Ana Baer Carrillo’s site-specific dances are incomplete without also being screened, and yet the films are no more “complete”—they are edited according to their presentation, usually for a film festival or a stage. These black boxes demand spatial and ideological limitations distinct from those found in the white box of a gallery space. Here, multiple works are presented simultaneously—separated physically and somewhat visually by an opening between galleries, the works may be considered alone or in tandem so as to underscore emotional and physical tensions within. Collaboratively reframing site-specific screendance within an exhibition context also enables the interrogation of the site-specific arts in both dance and design discourses today. There remains a persistent impulse to provide “access” to more “authentic” sites of origin by re-introducing works to screens, stages, galleries, and elsewhere; an impulse challenged by a necessity to distinguish these iterations from “documentation.”


Wild-er-ness, 2017 – ongoing
Directors: Ana Baer Carrillo and Heike Salzer; Dancers: Michelle Nance, Heike Salzer; Textile Design: Robert Burton; Original Music: Richard D. Hall; Drone Operator/Second Camera: Ian Bailey and TJ Simon; Still Photography: Jessica Beer; Filmed and Edited by Ana Baer Carrillo. Produced by WECreateProductions*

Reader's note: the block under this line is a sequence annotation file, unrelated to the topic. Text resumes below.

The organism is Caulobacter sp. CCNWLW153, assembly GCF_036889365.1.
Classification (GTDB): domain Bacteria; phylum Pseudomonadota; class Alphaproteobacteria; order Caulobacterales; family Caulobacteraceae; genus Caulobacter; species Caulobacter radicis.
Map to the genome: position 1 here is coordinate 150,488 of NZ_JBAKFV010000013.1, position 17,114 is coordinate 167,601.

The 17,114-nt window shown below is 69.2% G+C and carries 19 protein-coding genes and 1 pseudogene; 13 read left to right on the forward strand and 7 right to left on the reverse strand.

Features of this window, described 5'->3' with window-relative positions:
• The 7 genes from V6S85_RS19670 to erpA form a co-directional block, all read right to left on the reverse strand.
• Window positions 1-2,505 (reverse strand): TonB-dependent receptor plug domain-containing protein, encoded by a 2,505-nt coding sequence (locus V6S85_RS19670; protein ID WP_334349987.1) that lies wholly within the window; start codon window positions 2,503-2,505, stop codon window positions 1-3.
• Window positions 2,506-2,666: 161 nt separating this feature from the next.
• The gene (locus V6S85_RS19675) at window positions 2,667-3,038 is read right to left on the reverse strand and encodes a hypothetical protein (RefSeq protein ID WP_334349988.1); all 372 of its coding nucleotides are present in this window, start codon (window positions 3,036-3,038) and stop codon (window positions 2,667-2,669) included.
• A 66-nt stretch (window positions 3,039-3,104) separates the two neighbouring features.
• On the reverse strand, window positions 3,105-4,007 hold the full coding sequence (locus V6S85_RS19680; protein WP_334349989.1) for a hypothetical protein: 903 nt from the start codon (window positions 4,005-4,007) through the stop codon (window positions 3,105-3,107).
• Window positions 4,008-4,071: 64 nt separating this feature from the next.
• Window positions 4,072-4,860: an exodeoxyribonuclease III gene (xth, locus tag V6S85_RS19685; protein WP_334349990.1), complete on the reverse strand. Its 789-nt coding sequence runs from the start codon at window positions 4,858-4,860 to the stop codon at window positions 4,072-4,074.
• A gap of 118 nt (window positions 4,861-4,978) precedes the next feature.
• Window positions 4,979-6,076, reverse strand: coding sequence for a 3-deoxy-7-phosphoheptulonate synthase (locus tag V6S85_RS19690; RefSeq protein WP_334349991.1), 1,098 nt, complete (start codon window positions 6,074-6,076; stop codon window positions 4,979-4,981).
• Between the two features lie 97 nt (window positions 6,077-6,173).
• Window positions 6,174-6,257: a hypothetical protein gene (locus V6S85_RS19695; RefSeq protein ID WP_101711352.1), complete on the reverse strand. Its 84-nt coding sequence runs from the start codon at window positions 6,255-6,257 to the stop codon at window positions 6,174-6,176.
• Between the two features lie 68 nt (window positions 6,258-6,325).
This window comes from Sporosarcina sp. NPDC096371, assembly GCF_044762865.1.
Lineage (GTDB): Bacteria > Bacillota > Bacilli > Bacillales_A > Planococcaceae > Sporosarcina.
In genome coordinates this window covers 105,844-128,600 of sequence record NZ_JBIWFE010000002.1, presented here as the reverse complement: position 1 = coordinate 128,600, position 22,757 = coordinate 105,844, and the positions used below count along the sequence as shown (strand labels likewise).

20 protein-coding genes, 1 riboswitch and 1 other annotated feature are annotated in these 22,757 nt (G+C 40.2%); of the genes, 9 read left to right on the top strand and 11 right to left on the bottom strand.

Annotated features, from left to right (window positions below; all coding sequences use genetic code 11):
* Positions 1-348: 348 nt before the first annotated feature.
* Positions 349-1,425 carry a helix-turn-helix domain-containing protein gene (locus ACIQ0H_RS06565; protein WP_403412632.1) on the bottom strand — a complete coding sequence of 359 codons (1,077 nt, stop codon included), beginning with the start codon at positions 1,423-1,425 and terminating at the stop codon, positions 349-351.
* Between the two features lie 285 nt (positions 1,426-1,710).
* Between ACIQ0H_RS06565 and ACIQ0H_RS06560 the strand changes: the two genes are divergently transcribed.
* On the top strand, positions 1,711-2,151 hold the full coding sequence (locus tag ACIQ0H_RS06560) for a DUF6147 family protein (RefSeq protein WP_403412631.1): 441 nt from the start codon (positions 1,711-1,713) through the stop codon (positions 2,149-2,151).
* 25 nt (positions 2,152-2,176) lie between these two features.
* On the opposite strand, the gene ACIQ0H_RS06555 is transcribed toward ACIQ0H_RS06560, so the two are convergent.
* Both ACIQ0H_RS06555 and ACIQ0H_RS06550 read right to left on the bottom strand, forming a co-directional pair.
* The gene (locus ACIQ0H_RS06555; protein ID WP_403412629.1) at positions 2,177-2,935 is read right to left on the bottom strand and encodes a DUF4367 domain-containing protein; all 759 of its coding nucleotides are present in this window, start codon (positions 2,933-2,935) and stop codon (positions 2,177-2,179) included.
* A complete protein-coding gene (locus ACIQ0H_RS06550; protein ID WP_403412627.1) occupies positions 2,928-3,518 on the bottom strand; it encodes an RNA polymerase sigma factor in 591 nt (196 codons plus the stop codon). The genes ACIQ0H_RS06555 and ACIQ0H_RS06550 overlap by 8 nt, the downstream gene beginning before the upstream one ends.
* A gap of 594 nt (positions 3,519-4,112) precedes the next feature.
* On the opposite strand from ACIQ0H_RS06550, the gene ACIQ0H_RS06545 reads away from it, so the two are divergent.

WECreateICE, 2016 – ongoing
Directors: Ana Baer Carrillo and Heike Salzer; Dancer: Heike Salzer; Costume Design: Ana Baer Carrillo and Heike Salzer; Location and Logistics: Ingi Jensson; Still Photography: Ingi Jensson; Filmed and Edited by Ana Baer Carrillo and Heike Salzer. Produced by WECreateProductions*

Parakata, 2018 – ongoing
Director: Ana Baer Carrillo; Dancers: Rocio Luna, Natalia Reza; Original Music: Omar Soriano; Logistics and Still Photography: Gerardo Avila; Filmed and Edited by Ana Baer Carrillo. Produced by Baer Productions


shift, 2018 – ongoing
Director: Ana Baer Carrillo; Dancers: Pat Stone, Brandon Gonzalez, Nan Simms; Original Music: Richard D. Hall; Filmed and Edited by Ana Baer Carrillo; Produced by Baer Productions

homemaker, 2017 – ongoing
Director: Ana Baer Carrillo; Dancer: Michelle Nance: Original Music and Audio Editing: Richard D. Hall; Filmed and Edited by Ana Baer Carrillo; Produced by Baer Productions

Texas State Galleries, October 24, 6:30 – 7 PM
Live Dance Coordinator: Michelle Nance
Dancers: Rocio Luna (Parakata); Michelle Nance (homemaker); Heike Salzer (WECreateICE); Pat Stone and Brandon Gonzalez (shift); Michelle Nance and Heike Salzer (Wild-er-ness, costumes by Robert Burton)
Original Music: Texas State Mysterium for New Music Ensemble - Sean Eure; Wesley Penix; James Thistleton; John Vinzant; Richard D. Hall, Director

*WECreateProductions is the transcontinental company of screendance artists Ana Baer and Heike Salzer. Committed to exploring the possibilities of digital technology in service of collaborative art creation, they produce site-specific interdisciplinary works inspired by their shared fascination of extreme landscapes, place and narratives of sites.
Original languageEnglish
Publication statusPublished - 24 Oct 2018
EventEsapcios Latentes/Latent Spaces - Texas State Galleries, San Marcos, United States
Duration: 24 Oct 201816 Nov 2018


  • screendance, landscape, WECreate Productions